What does it mean when Wall Street mega-landlords that bought the impaired assets after the last crash are trying to unload during the worst economic crisis on record?
By Nick Corbishley, for WOLF STREET:
With Spain in the grip of its deepest recession on record, house prices have begun to fall for the first time since 2015 on a year-over-year basis. In a bid to buck this trend, Aliseda and Anticipa, two real-estate firms that private-equity giant Blackstone acquired in 2017 from Banco Santander, have pledged to reimburse investors up to one tenth of the sale price if the value of the properties they buy drops by more than a tenth in the three months after a deal is sealed.
Many of the 8,400 properties on offer have been sitting on the market since 2018, without finding a buyer. The total portfolio is valued at €1.04 billion. Now, Blackstone is trying everything it can to offload the properties, including offering investors the sweetener of a little extra security.
Blackstone is the biggest private landlord in Spain, with some 100,000 real estate assets in the country, including a huge portfolio of impaired assets, such as defaulted mortgages and the homes that back them, and real estate-owned assets (REOs), that are controlled via dozens of companies. It is heavily exposed to any downturn and has an obvious interest in keeping Spain’s ultra-fragile housing recovery going. That could be why it’s offering such enticing inducements to attract buyers.
“We detected the current context was generating uncertainty for buyers, and wanted to provide them with security and send a message of confidence in the Spanish real estate market,” said Aliseda communications director Jaime Navarro.
The initiative could be a sly marketing ruse, says Spanish financial daily El Confidencial. Aliseda already reduced its offer prices before the Covid-19 outbreak, after surmising at the beginning of this year that Spain’s roughly five-year housing boom was running out of steam. After the lockdown, it undertook another price review and reductions, to where its asking prices could be reasonably well adjusted to the new reality.
But the offer could also send the opposite of its intended message, giving investors the impression that some of the biggest sellers are so worried about the prospect of cascading prices in a market that was already running out of steam before Covid arrived that they’re willing to do just about anything to attract prospective buyers. And that might be enough to convince those prospective buyers to sit on their hands a little while longer, putting further downward pressure on prices.
Eduard Mendiluce, chief executive of Aliseda and Anticipa, insists that the prices of the properties are “highly competitive and that now is a good time to buy a home.”
Spain has so far suffered the biggest post-Covid economic contraction of any EU Member State, including Italy, Greece and Portugal. It has also seen the sharpest rise in unemployment.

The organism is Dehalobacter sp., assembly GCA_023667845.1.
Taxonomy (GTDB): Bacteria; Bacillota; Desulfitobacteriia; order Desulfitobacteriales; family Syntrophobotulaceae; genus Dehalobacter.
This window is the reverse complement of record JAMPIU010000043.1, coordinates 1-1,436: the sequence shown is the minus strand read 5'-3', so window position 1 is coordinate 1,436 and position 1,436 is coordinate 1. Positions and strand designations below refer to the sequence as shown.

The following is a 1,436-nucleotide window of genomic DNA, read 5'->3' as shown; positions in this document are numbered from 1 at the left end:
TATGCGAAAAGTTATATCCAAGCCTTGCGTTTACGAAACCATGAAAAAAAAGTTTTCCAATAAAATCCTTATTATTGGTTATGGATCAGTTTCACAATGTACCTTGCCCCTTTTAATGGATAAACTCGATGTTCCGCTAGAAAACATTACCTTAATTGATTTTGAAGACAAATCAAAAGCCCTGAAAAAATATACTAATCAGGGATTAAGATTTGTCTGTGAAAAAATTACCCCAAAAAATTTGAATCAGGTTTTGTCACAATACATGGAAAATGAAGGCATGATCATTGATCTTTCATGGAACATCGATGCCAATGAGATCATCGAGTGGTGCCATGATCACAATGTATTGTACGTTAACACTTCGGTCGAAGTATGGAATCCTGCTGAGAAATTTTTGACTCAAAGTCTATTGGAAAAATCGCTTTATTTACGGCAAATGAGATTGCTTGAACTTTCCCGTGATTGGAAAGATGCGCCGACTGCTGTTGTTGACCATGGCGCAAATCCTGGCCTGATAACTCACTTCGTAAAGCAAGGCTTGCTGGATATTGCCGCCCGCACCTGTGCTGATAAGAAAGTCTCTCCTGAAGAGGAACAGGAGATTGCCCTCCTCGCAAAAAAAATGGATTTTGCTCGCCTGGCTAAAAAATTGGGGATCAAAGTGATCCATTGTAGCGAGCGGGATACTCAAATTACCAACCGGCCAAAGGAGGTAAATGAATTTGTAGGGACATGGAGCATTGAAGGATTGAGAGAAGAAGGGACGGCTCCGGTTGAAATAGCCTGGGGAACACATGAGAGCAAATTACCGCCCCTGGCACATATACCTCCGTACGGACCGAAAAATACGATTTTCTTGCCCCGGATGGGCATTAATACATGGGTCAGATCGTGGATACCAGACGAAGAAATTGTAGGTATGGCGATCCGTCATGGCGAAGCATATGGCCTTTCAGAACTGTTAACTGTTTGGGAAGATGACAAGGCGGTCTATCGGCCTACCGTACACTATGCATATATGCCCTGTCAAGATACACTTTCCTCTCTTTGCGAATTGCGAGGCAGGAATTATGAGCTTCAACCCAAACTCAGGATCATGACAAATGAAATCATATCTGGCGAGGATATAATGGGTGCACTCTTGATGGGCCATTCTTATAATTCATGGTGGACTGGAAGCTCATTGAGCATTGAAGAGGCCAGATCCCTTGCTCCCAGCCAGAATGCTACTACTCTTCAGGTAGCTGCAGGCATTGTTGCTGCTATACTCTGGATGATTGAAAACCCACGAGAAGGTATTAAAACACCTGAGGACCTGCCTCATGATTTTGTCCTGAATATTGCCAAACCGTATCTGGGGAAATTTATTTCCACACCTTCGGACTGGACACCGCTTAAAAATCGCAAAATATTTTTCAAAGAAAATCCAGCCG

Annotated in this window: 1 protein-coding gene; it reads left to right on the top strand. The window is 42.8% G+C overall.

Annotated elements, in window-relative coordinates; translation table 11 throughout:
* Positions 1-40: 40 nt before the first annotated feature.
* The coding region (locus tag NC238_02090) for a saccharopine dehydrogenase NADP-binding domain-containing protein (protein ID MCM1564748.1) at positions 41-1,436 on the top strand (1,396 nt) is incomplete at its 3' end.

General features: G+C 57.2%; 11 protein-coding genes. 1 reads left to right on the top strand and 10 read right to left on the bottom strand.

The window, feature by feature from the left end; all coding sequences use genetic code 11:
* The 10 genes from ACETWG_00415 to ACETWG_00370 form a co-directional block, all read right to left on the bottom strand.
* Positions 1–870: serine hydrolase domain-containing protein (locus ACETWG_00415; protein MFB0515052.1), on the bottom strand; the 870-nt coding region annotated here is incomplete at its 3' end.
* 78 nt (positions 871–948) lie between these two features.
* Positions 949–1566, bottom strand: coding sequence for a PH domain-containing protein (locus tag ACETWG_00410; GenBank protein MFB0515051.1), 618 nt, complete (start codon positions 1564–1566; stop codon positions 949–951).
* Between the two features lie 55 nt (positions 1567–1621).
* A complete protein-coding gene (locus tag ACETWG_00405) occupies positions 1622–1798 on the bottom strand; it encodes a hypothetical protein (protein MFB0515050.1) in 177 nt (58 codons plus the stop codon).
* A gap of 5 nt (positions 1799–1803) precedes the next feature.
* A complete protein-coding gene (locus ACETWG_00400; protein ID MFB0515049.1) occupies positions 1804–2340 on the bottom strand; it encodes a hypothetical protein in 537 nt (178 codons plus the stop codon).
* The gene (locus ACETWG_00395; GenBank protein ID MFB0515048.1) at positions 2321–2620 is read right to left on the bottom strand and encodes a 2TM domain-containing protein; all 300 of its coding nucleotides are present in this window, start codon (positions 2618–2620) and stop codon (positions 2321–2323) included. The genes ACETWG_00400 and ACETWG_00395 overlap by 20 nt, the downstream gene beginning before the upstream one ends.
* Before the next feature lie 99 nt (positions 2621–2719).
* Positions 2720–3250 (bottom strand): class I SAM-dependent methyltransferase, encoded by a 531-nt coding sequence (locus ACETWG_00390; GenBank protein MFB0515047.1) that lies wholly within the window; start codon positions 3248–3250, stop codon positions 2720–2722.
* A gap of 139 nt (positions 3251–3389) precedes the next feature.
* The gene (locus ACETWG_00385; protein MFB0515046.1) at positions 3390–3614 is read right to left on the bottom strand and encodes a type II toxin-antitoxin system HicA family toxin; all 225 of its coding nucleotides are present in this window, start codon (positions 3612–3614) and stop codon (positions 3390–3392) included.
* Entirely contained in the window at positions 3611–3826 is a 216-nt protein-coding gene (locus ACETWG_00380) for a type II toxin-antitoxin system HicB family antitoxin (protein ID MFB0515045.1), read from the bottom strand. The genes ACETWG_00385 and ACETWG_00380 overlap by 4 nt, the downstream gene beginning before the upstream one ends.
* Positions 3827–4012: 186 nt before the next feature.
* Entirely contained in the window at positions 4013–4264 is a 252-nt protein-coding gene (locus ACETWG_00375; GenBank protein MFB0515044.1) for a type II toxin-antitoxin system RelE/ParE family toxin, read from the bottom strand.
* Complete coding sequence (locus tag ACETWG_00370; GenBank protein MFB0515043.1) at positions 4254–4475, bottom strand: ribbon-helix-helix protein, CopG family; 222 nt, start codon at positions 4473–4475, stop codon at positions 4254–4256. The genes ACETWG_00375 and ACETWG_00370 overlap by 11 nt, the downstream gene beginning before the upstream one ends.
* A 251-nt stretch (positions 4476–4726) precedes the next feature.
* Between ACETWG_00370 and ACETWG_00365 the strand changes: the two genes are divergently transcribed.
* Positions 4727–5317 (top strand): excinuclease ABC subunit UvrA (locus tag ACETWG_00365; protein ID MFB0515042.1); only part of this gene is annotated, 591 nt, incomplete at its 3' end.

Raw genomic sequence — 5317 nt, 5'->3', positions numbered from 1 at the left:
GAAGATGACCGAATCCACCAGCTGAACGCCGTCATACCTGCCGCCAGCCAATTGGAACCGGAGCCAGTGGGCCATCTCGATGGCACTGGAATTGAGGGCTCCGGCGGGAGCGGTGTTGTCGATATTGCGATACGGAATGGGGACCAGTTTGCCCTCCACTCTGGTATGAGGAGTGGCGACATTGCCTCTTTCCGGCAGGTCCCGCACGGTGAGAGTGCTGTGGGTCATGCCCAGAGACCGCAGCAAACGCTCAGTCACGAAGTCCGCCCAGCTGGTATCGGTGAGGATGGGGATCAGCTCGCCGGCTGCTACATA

Memories are still fresh of the last housing crisis, which was triggered by the collapse of a ten-year housing bubble, during which prices almost tripled, and culminated in a seven-and-a-half year long housing bust. Since then, in many places, prices have not come close to recovering their former boom-era levels. And now, the lukewarm recovery that began in 2015 may be in the process of unraveling.
In the third quarter of this year, as the number of housing sales languished far below 2019 levels, particularly in prime markets such as Madrid and Catalonia, Spain’s national median price suffered its first year-over-year fall, of 0.4%, since 2015, according to real estate appraiser Tinsa’s house price index. Prices fell year-over-year in all but three of Spain’s 18 autonomous communities, those three being the Balearic Islands, the Canary Islands, and Asturias.
The worst-hit regions were La Rioja and Extremadura, where prices slumped 6.6% and 6% respectively. In the two largest markets, Madrid and Barcelona, prices fell 3.6% and 4.7% respectively, and are still down 28% and 27% from their boom-time peaks (prices in thousand euros per square meter, chart via Tinsa):
Median home prices in Spain as a whole have only recovered 13.7% from the trough in 2015. In some places, prices have barely recovered at all. In La Rioja they rebounded just 13% since 2015 and are still down a whopping 52% from their boom-time peak. In Galicia, prices began falling last year and are down 1.7% over the past five years. In two other regions, Castilla y Leon and Extramadura, prices are lower than they were in 2015, having fallen 1.3% and 3.7% respectively.
In some Spanish cities, the year-over-year price drops in the third quarter were particularly dramatic, in some cases reaching well into double figures: Granada (-8,5%), Almería (-8,8%), Teruel (-9,3%), Ávila (-10,4%) Cuenca (-14,5%) and Soria (-19,5%).
Private equity giants like Blackstone bought many of these assets at huge discounts in the wake of the last crisis, since they were the only large market participants with enough funds on hand to buy vast packages of foreclosed homes and failed property schemes. Blackstone has also become a huge player in Spain’s rental market, and has profited from the surging rents over those years. But conditions have changed. Since the lockdown, apartments, some possibly used as Airbnb units during the tourist boom, have flooded the rental market, and have pushed rents lower in many of the hottest markets, including Barcelona, Madrid and Malaga. By Nick Corbishley, for WOLF STREET.
As if that wasn’t enough, owners of empty apartments also face the ever present risk that the apartments could be occupied by squatters. For many, squatting is a desperate last resort. For others, it’s a lifestyle choice or political statement. Barcelona, ground zero of the phenomenon, attracts squatters from all over Europe. Read… How Spain Became a Squatter’s Paradise
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